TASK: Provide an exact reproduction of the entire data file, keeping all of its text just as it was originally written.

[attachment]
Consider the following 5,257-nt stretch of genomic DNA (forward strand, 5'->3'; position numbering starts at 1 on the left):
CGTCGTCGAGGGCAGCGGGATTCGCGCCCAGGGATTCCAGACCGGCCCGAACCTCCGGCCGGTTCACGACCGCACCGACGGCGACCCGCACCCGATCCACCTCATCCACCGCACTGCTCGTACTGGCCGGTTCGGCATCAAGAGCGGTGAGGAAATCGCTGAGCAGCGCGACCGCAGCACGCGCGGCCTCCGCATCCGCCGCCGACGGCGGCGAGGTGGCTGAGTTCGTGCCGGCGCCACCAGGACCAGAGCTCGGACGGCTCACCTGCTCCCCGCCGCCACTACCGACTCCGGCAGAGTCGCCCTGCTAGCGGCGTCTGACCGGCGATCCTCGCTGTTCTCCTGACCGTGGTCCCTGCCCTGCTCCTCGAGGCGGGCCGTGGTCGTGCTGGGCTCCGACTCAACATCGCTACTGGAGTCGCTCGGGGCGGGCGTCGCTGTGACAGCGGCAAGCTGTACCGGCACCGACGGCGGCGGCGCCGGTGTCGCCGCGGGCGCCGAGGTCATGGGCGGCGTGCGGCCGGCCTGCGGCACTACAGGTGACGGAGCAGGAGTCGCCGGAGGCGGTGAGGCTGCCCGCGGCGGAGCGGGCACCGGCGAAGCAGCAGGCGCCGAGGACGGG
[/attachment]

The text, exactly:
Consider the following 5,257-nt stretch of genomic DNA (forward strand, 5'->3'; position numbering starts at 1 on the left):
CGTCGTCGAGGGCAGCGGGATTCGCGCCCAGGGATTCCAGACCGGCCCGAACCTCCGGCCGGTTCACGACCGCACCGACGGCGACCCGCACCCGATCCACCTCATCCACCGCACTGCTCGTACTGGCCGGTTCGGCATCAAGAGCGGTGAGGAAATCGCTGAGCAGCGCGACCGCAGCACGCGCGGCCTCCGCATCCGCCGCCGACGGCGGCGAGGTGGCTGAGTTCGTGCCGGCGCCACCAGGACCAGAGCTCGGACGGCTCACCTGCTCCCCGCCGCCACTACCGACTCCGGCAGAGTCGCCCTGCTAGCGGCGTCTGACCGGCGATCCTCGCTGTTCTCCTGACCGTGGTCCCTGCCCTGCTCCTCGAGGCGGGCCGTGGTCGTGCTGGGCTCCGACTCAACATCGCTACTGGAGTCGCTCGGGGCGGGCGTCGCTGTGACAGCGGCAAGCTGTACCGGCACCGACGGCGGCGGCGCCGGTGTCGCCGCGGGCGCCGAGGTCATGGGCGGCGTGCGGCCGGCCTGCGGCACTACAGGTGACGGAGCAGGAGTCGCCGGAGGCGGTGAGGCTGCCCGCGGCGGAGCGGGCACCGGCGAAGCAGCAGGCGCCGAGGACGGG